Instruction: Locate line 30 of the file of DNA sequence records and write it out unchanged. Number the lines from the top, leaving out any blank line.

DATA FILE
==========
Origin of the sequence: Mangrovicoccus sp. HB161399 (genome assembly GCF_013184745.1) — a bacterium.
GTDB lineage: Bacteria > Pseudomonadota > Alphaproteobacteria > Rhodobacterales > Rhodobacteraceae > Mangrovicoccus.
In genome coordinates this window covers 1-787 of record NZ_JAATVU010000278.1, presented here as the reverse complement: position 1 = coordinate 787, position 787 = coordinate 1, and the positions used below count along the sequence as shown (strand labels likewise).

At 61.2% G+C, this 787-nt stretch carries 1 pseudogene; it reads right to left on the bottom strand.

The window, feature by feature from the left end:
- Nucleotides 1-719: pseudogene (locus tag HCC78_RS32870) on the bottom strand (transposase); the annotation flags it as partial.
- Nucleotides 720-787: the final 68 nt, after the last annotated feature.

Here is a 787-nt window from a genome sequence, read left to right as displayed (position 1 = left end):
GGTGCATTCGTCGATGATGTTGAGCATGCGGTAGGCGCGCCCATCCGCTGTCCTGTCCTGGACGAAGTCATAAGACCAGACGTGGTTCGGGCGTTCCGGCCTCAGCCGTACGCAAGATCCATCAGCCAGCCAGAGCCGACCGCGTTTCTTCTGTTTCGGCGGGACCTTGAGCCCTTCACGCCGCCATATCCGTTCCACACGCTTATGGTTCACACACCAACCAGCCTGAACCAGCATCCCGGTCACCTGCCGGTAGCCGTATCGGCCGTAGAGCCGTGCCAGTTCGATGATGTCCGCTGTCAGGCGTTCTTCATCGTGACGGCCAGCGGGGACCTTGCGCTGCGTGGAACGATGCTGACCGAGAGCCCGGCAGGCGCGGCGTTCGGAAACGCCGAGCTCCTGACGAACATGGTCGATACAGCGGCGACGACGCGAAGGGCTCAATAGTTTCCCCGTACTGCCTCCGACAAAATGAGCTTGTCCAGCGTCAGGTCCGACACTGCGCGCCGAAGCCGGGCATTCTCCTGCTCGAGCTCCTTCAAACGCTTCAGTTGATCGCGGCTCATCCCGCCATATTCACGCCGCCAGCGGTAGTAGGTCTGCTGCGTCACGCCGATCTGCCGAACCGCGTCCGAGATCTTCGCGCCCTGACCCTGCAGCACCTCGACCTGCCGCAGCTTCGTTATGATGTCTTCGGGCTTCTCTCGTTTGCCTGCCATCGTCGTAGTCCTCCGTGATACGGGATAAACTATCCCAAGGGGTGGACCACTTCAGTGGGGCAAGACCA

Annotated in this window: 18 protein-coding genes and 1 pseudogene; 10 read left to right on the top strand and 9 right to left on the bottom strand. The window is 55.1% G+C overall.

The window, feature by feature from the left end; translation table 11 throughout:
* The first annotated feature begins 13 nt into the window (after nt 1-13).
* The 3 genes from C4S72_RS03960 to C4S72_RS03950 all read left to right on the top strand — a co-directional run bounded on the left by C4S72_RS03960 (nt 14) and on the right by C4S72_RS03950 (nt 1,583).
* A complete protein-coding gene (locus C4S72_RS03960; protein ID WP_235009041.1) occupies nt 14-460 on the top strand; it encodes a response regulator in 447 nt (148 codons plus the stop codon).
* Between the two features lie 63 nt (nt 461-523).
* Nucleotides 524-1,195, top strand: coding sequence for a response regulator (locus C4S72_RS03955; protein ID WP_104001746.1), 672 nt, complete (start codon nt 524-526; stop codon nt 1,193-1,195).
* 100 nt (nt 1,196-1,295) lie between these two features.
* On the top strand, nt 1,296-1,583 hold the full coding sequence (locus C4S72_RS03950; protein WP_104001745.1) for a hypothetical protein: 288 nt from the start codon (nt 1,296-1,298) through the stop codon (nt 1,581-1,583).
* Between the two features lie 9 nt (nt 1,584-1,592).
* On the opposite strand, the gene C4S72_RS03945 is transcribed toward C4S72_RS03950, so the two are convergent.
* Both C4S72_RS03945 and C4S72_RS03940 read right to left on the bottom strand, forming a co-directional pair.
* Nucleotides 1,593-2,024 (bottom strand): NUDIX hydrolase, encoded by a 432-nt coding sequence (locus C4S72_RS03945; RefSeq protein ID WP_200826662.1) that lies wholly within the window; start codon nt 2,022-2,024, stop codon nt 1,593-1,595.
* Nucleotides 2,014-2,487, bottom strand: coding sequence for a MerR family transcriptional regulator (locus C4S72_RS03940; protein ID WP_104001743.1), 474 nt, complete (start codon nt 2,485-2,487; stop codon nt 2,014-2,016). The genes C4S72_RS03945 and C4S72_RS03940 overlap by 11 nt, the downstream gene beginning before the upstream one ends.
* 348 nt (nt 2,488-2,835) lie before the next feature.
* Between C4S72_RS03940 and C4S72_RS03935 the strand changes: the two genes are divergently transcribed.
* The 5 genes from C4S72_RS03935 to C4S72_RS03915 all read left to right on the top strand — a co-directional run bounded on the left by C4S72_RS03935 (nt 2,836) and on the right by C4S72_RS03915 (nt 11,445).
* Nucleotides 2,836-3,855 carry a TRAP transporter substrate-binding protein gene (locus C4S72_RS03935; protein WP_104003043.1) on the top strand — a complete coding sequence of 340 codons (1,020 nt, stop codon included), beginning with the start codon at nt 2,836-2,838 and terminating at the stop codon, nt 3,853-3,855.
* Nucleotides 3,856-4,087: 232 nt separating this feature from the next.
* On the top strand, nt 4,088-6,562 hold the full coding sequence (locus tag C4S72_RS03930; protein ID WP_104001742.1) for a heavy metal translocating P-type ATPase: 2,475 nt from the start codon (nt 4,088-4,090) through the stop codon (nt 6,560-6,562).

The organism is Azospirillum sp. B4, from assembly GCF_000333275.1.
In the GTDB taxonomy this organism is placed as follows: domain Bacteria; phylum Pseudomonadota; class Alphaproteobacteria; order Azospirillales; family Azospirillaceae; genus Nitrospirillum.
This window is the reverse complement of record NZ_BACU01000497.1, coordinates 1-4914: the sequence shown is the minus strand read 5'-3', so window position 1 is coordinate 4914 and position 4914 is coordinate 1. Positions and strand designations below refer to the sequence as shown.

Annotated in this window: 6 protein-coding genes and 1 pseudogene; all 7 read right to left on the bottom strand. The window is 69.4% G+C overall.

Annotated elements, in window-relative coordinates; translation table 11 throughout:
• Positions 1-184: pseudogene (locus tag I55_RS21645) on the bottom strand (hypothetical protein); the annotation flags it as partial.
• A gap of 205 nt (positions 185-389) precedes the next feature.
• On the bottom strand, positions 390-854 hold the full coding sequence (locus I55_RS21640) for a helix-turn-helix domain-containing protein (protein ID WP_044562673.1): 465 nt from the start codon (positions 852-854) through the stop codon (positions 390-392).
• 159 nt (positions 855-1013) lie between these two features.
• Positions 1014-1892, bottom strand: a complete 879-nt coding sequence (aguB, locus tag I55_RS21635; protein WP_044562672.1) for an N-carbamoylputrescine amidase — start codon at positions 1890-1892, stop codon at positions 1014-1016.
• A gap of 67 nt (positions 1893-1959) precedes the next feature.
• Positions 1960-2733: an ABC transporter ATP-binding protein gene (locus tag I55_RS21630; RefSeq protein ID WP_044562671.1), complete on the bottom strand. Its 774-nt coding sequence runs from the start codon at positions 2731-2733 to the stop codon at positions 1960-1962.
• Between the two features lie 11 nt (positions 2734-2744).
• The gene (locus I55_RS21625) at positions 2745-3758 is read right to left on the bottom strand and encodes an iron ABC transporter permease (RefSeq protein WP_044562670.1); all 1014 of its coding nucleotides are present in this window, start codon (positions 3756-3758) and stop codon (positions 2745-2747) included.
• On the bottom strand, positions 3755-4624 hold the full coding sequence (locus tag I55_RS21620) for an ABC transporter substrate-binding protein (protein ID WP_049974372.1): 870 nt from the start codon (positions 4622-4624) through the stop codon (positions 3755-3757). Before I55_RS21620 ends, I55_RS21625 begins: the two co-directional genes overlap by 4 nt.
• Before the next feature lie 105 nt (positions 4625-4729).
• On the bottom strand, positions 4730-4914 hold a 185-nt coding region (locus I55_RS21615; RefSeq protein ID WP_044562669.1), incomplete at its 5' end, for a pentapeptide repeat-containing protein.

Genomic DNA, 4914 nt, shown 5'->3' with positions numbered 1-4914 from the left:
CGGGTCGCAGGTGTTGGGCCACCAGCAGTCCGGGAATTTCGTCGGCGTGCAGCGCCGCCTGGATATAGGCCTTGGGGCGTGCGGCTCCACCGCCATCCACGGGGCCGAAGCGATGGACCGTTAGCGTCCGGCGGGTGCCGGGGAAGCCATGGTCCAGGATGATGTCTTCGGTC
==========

The organism is Azospirillum sp. B4, from assembly GCF_000333275.1.